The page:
Friday, September 24, 2010

It looks as though the time has come for Obama to stop attacking the fat cats of business and try stroking them instead

“The administration is doing more talking than listening, and several of us are already worried we’ve been suckered into a PR exercise.”
It is hard to find an American boss nowadays with a good word to say about the current administration
laments The Economist — as the weekly editorializes that Barack Obama "has gained a reputation for being hostile to business" (not that the Demonizer-in-Chief simply is hostile to business), again suggesting that America's problem with Barack Obama is, at least, to a great extent, clueless, brainless, and/or myopic members of the public —
and the absence of anyone with a business background in Mr Obama’s inner circle is invariably mentioned as a reason why. The perception in corporate America that the president is actively anti-business, or at the very least doesn’t “get it”, has started to “have a psychological effect on how firms invest”, notes one well-informed insider, who used to see this as a “seven out of ten problem” but now rates it as a ten.

Discontent that started as mostly private grumbling not long after Mr Obama entered the White House has recently gone public. Ivan Seidenberg, the chief executive of Verizon, a telecoms giant, used a recent speech in Washington, DC, to accuse the president of creating an “increasingly hostile environment for investment and job creation”, claiming that the administration’s regulatory expansion into “every sector of economic life” is making it “harder to raise capital and create new businesses.” Jeff Immelt, the boss of GE, has said that the administration is not in sync with entrepreneurs. The US Chamber of Commerce, a business lobby, has complained that the Obama administration has “vilified industries”.
After duly using Barack Obama's favorite meme — blaming the situation on his predecessor — and suggesting that "it would be tempting to conclude that Mr Obama’s business critics protest too much", the evermore-turned-to-the-left Economist finally admits that
the bosses do have a point; it is hard to imagine that a president who really understood the depth of America’s economic problems would have pushed ahead with such a huge, disruptive reform at that particular moment.

…as a person with first-hand experience of Mr Obama’s decision-making points out, the “atmospherics really do matter”. The mere perception that the administration is anti-business is “starting to make the bosses of Fortune 500 companies more risk-averse,” says a billionaire who used to run one of America’s leading internet firms. Another valid criticism is the absence of any former business executive in the cabinet, meaning that there is no “go to” person for corporate America. “Surely he could have given us commerce secretary. Who has even heard of the current guy?”, wails one veteran boss. (The current commerce secretary, by the way, is Gary Locke, a professional Democratic politician and former governor.)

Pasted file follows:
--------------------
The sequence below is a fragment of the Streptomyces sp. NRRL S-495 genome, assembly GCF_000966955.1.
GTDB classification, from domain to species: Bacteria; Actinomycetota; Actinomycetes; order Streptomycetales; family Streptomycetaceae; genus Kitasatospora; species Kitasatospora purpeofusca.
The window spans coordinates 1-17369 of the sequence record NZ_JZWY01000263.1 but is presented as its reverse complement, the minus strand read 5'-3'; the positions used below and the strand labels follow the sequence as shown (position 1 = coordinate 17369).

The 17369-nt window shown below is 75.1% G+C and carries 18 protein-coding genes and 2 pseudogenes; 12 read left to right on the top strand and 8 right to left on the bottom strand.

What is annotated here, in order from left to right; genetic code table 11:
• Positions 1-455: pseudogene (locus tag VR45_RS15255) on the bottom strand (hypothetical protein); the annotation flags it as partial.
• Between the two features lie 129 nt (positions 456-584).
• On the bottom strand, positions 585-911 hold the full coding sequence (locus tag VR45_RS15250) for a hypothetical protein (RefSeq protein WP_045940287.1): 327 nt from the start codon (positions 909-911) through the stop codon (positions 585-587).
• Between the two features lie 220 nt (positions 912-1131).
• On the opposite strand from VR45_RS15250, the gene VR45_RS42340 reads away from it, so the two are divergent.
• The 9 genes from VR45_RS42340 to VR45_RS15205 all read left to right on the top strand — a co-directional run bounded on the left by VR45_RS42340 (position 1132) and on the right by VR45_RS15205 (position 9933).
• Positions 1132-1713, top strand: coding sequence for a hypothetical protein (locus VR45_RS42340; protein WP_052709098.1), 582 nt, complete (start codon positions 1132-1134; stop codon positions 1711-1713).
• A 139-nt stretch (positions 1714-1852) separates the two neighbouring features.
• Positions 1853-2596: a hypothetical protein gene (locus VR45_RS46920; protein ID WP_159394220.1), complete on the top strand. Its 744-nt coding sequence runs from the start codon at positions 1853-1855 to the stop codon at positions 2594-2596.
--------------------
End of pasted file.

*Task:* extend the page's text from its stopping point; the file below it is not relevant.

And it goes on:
…After all, notes the veteran, just like his boss they have “never had to make payroll”.

…As for Mr Obama, when he meets businesspeople at fund-raisers and the like, he too often shakes hands and moves on, leaving them feeling he was more interested in a photo-op than a conversation. He caused offence and disbelief a while back by turning up for a meeting with a group of prominent chief executives and then reading to them from a teleprompter.

…a cabinet member [who had run a big firm] would have been a particularly valuable counterweight to the influential but rather ivory-tower academics in the current White House. … It looks as though the time has come for Mr Obama to stop attacking the fat cats of business and try stroking them instead.
It is depressing to note that most of the the comments to the articles and the editorial are slated to the left (although that seems to prove the contention that the magazine is equally so), but one reader's reaction stands out:
Obama's idea of a "mixed capitalist economy", as the article puts it, is to take enormous election campaign donations from big business and Wall Street, then once in power hit them with punative policies to pay for his administration's profligate spending. He is a typical liberal hypocrite.
In an editorial, The Economist shows why the leftist media gets it all wrong:
The president has gained a reputation for being hostile to business. He needs to change it
is how the subhead reads, before segueing into a largely-pro-Obama (apart from the White House PR) text. But the problem is not that the Demonizer-in-Chief "has gained a reputation for being hostile to business." The problem is that he is hostile to business. As another reader points out:
Obama seems anti-business because he is. This is not just a PR problem. Every policy is designed to drain the private sector of resources and free choice, add burdens to successful people and businesses, subsidize the politically connected, and make as many people as dependent on government as possible. This is intentional in order to "fundamentally transform America" into a sclerotic social welfare state that is poorer, less free, more accommodative to tyrannical regimes, and less reliable to traditional democratic allies. In 20 months, BHO has made giant strides toward this objective. It will take many years to reverse the damage, if we ever can.

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